Global Publication February 2021

Errors, incompleteness or biases within data may flow through, and be amplified by, data analytics and process outputs (such as trend analysis and predictions) upon which strategic and investment decisions may depend, potentially causing business losses. Businesses may rely on data sourced from third parties and suffer loss, or cause loss to third parties based on its own data or that it has sourced from others. In this part we deal with liability arising out of use of data / datasets that are in some respect sub-optimal.

Disruptive technologies can give rise to unique risks and a range of liabilities in relation to data in their data ecosystems. Such technology-specific issues are dealt elsewhere (see our sites, AI, IoT, AVs, distributed ledger technology, cryptocurrencies and smart contracts).


Data quality will likely depend on the nature of its source

Data sourced from different sources may vary in quality. Businesses will need to consider a number of factors in relation to the question of quality:

  • Machine-generated datasets: May include errors where, say, input data was incorrect (for example, incorrect environmental data received from IoT sensors).
  • Open data: So-called "open data" is typically licensed on terms similar to those applicable to open source software. Such terms usually give little or no comfort in relation to the reliability (and non-infringing nature) of the licensed material. Similarly in the case of publicly available data sourced from local authorities or central government, public providers of such data are seldom willing to accept liability for losses arising from reliance on the data (particularly where the data is provided free or for a nominal charge).
  • Licensed-in data: Contractual provisions can provide for certain level of quality, for example, by obliging the data provider that the licensed-in data will have been subject to certain checks.
  • Data created in-house: Data governance policies should be applied and complied with to ensure the integrity of in-house data (see Managing Data). 


Liability regimes specific to data

Are we likely to see legal systems enacting laws that deal with allocating liability specifically in relation to non-personal or industrial data?


As at the date of publication, the European Commission’s view is that the transfer of information should be considered a service, so that the provision of data would fall outside the EU product liability and safety regimes (see the discussion on product liability as it relates to IoT ecosystem data at our site, The Internet of Things).

However, the European Commission is working on addressing the gaps in the present product liability and safety framework exposed by the challenges that arise from the use of emerging technologies (like connectivity, autonomy, data dependency, opacity, complexity of products and systems, software updates and more complex safety management and value chains).1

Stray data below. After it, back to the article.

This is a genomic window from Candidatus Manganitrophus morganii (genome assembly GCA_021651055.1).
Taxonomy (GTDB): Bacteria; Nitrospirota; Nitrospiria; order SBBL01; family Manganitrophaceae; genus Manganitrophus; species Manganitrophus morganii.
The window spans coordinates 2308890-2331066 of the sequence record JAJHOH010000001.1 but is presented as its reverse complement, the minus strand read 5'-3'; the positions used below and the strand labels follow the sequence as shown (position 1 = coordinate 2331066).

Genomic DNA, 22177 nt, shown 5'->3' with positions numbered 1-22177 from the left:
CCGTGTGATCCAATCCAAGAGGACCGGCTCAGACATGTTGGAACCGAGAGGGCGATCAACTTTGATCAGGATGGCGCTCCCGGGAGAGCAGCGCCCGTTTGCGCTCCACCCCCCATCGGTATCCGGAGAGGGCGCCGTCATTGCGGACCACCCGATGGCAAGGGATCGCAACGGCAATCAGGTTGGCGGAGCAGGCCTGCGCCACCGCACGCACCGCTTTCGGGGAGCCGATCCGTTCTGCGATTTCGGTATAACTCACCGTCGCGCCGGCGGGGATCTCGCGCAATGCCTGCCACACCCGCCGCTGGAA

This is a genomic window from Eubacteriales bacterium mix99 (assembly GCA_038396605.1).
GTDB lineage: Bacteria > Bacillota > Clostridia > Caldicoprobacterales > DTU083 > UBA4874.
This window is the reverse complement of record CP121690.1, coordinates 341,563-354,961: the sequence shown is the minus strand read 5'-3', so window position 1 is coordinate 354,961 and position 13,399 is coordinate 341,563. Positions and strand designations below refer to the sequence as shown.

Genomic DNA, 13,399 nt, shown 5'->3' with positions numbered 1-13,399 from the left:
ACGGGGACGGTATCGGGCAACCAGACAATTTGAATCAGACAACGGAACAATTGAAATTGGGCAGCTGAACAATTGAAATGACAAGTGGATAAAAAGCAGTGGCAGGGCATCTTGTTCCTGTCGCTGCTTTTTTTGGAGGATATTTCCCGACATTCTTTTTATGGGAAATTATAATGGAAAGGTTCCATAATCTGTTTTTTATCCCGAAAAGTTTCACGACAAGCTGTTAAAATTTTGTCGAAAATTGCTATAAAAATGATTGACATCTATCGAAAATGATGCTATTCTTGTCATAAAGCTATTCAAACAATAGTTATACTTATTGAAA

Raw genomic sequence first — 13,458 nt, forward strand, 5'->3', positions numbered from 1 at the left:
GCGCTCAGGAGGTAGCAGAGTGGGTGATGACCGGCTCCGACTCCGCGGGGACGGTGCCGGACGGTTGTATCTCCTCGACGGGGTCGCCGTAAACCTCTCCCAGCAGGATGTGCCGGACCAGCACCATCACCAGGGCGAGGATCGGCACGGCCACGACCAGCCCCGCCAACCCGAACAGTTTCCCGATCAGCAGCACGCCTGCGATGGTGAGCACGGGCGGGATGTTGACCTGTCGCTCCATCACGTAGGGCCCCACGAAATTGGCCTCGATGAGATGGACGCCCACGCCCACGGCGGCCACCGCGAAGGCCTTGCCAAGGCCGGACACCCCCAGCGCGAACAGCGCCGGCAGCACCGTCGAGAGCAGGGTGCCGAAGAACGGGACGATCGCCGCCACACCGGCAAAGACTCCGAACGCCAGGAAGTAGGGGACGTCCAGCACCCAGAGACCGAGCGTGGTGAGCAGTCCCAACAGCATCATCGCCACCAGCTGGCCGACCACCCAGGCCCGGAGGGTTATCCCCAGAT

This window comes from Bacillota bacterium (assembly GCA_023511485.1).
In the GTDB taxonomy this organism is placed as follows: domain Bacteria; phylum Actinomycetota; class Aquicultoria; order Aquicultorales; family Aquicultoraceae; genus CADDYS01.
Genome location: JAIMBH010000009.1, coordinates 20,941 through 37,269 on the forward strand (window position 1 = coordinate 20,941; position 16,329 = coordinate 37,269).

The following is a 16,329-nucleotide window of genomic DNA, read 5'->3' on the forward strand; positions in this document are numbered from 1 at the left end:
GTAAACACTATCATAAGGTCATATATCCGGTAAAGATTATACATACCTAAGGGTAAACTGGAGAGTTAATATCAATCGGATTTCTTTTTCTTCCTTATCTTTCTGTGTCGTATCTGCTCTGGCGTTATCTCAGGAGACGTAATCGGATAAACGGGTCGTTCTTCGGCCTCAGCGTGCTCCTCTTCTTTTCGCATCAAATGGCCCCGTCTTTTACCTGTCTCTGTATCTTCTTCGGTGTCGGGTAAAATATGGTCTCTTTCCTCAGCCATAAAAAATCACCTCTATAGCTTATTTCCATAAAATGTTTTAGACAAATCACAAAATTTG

Other sources of liability need to be considered. In common law jurisdictions, for example, businesses who on-supply data, or who provide services dependent on it, could potentially face claims in contract, in tort (for example, for negligent misstatement) or for some other form of liability. In the EU, for example, there may be consumer claims based on the EU’s Digital Content Directive (2019/770)).


Other new EU legislation?

The European Commission is, at the date of publication, exploring the need to clarify rules on legal liability to ensure responsible sharing and use of data in the form of a proposed Data Act (envisaged for 2021) in order to facilitate voluntary data sharing.2

Any such new legislation may impact upon the liability of those businesses reliant upon emerging digital technologies which perform tasks dependent on data, such as distributed ledger technology, AI, IoT and robotics.


Businesses will need to ensure that they circumscribe their own liability to the extent legally permitted in the EU, insure against the potential risks, carry out reasonable checks and monitoring of the quality of data they supply or rely upon, and secure appropriate contractual comfort where possible.

United States

There is no federal legislation specifically allocating liability in relation to data across all industries.


China does not have a specific data liability law. However, when data is embedded in a product, say, to activate a function, such data (being a part of the product) will be subject to the quality requirements under the PRC Product Quality Law.

It is also common for information service providers to warrant certain levels of quality in relation to information being supplied, including data. In such cases, contractual liability will apply for breach.


1   Report on the safety and liability implications of Artificial Intelligence, the Internet of Things and robotics, COM(2020) 64 final.

2   A European Strategy for Data, COM(2020) 66 final.